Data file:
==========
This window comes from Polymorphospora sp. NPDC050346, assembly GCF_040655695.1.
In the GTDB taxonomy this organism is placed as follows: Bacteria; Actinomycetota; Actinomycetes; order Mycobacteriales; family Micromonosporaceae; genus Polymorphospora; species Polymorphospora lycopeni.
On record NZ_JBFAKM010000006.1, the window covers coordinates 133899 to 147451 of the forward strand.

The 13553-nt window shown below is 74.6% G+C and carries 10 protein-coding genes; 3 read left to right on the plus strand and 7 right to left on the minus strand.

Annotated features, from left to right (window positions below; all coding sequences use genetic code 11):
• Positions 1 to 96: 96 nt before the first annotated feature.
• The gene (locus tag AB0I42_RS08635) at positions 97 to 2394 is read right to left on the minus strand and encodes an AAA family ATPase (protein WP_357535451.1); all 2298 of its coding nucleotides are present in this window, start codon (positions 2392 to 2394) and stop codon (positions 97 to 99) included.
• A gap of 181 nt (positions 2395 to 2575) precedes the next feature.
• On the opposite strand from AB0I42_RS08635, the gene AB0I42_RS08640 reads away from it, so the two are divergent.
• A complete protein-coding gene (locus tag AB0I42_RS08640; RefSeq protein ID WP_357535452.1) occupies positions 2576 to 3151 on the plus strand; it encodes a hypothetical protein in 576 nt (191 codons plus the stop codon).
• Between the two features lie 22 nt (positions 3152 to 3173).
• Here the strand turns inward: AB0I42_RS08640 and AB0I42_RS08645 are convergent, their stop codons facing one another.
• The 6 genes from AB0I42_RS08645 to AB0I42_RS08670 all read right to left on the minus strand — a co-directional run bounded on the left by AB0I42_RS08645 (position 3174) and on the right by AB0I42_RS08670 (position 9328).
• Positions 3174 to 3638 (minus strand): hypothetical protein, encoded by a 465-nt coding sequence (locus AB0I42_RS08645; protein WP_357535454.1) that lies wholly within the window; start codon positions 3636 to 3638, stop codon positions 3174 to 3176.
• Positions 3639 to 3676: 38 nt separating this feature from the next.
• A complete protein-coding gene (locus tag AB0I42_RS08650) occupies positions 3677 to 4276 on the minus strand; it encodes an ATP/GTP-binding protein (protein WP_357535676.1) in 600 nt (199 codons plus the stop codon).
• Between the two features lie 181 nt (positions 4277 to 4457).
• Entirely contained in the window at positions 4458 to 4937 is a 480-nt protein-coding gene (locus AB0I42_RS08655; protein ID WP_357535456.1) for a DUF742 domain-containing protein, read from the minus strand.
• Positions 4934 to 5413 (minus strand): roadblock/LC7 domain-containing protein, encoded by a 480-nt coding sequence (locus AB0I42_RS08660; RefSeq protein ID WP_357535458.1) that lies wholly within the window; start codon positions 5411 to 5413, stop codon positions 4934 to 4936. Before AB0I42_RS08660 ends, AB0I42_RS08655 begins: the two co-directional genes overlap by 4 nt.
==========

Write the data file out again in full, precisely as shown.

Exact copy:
This window comes from Polymorphospora sp. NPDC050346, assembly GCF_040655695.1.
In the GTDB taxonomy this organism is placed as follows: Bacteria; Actinomycetota; Actinomycetes; order Mycobacteriales; family Micromonosporaceae; genus Polymorphospora; species Polymorphospora lycopeni.
On record NZ_JBFAKM010000006.1, the window covers coordinates 133899 to 147451 of the forward strand.

The 13553-nt window shown below is 74.6% G+C and carries 10 protein-coding genes; 3 read left to right on the plus strand and 7 right to left on the minus strand.

Annotated features, from left to right (window positions below; all coding sequences use genetic code 11):
• Positions 1 to 96: 96 nt before the first annotated feature.
• The gene (locus tag AB0I42_RS08635) at positions 97 to 2394 is read right to left on the minus strand and encodes an AAA family ATPase (protein WP_357535451.1); all 2298 of its coding nucleotides are present in this window, start codon (positions 2392 to 2394) and stop codon (positions 97 to 99) included.
• A gap of 181 nt (positions 2395 to 2575) precedes the next feature.
• On the opposite strand from AB0I42_RS08635, the gene AB0I42_RS08640 reads away from it, so the two are divergent.
• A complete protein-coding gene (locus tag AB0I42_RS08640; RefSeq protein ID WP_357535452.1) occupies positions 2576 to 3151 on the plus strand; it encodes a hypothetical protein in 576 nt (191 codons plus the stop codon).
• Between the two features lie 22 nt (positions 3152 to 3173).
• Here the strand turns inward: AB0I42_RS08640 and AB0I42_RS08645 are convergent, their stop codons facing one another.
• The 6 genes from AB0I42_RS08645 to AB0I42_RS08670 all read right to left on the minus strand — a co-directional run bounded on the left by AB0I42_RS08645 (position 3174) and on the right by AB0I42_RS08670 (position 9328).
• Positions 3174 to 3638 (minus strand): hypothetical protein, encoded by a 465-nt coding sequence (locus AB0I42_RS08645; protein WP_357535454.1) that lies wholly within the window; start codon positions 3636 to 3638, stop codon positions 3174 to 3176.
• Positions 3639 to 3676: 38 nt separating this feature from the next.
• A complete protein-coding gene (locus tag AB0I42_RS08650) occupies positions 3677 to 4276 on the minus strand; it encodes an ATP/GTP-binding protein (protein WP_357535676.1) in 600 nt (199 codons plus the stop codon).
• Between the two features lie 181 nt (positions 4277 to 4457).
• Entirely contained in the window at positions 4458 to 4937 is a 480-nt protein-coding gene (locus AB0I42_RS08655; protein ID WP_357535456.1) for a DUF742 domain-containing protein, read from the minus strand.
• Positions 4934 to 5413 (minus strand): roadblock/LC7 domain-containing protein, encoded by a 480-nt coding sequence (locus AB0I42_RS08660; RefSeq protein ID WP_357535458.1) that lies wholly within the window; start codon positions 5411 to 5413, stop codon positions 4934 to 4936. Before AB0I42_RS08660 ends, AB0I42_RS08655 begins: the two co-directional genes overlap by 4 nt.